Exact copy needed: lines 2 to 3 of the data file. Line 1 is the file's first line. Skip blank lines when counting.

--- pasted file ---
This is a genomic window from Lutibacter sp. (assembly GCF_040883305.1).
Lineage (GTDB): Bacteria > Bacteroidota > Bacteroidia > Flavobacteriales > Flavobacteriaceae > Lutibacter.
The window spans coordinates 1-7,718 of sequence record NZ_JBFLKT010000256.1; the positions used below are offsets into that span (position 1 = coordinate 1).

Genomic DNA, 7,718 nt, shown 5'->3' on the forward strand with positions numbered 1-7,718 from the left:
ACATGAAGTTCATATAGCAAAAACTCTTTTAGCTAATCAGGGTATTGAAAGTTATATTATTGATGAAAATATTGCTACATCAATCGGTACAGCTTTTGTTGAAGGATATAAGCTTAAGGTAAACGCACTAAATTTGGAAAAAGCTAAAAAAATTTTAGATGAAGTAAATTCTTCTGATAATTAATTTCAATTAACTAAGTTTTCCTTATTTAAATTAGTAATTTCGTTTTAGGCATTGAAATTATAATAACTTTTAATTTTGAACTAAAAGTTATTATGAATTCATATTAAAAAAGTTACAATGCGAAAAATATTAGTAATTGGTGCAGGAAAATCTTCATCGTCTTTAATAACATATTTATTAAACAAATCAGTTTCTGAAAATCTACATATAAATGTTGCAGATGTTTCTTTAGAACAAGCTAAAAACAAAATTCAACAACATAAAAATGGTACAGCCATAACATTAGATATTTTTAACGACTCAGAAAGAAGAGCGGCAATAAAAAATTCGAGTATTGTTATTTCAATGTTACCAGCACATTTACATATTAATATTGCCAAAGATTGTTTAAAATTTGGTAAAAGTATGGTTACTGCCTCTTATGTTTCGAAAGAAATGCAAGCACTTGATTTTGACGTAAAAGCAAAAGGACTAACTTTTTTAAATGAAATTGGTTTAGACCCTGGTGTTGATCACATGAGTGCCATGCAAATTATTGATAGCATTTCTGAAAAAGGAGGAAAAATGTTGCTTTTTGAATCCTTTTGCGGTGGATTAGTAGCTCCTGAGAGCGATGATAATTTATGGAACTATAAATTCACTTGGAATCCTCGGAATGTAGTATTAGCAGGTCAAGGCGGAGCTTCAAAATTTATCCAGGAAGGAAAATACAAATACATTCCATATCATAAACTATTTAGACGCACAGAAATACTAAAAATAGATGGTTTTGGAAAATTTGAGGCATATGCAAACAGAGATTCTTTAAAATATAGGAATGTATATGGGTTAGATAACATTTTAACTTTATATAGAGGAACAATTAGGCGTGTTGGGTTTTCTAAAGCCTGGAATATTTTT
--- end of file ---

Lineage (GTDB): Bacteria > Bacteroidota > Bacteroidia > Flavobacteriales > Flavobacteriaceae > Lutibacter.
The window spans coordinates 1-7,718 of sequence record NZ_JBFLKT010000256.1; the positions used below are offsets into that span (position 1 = coordinate 1).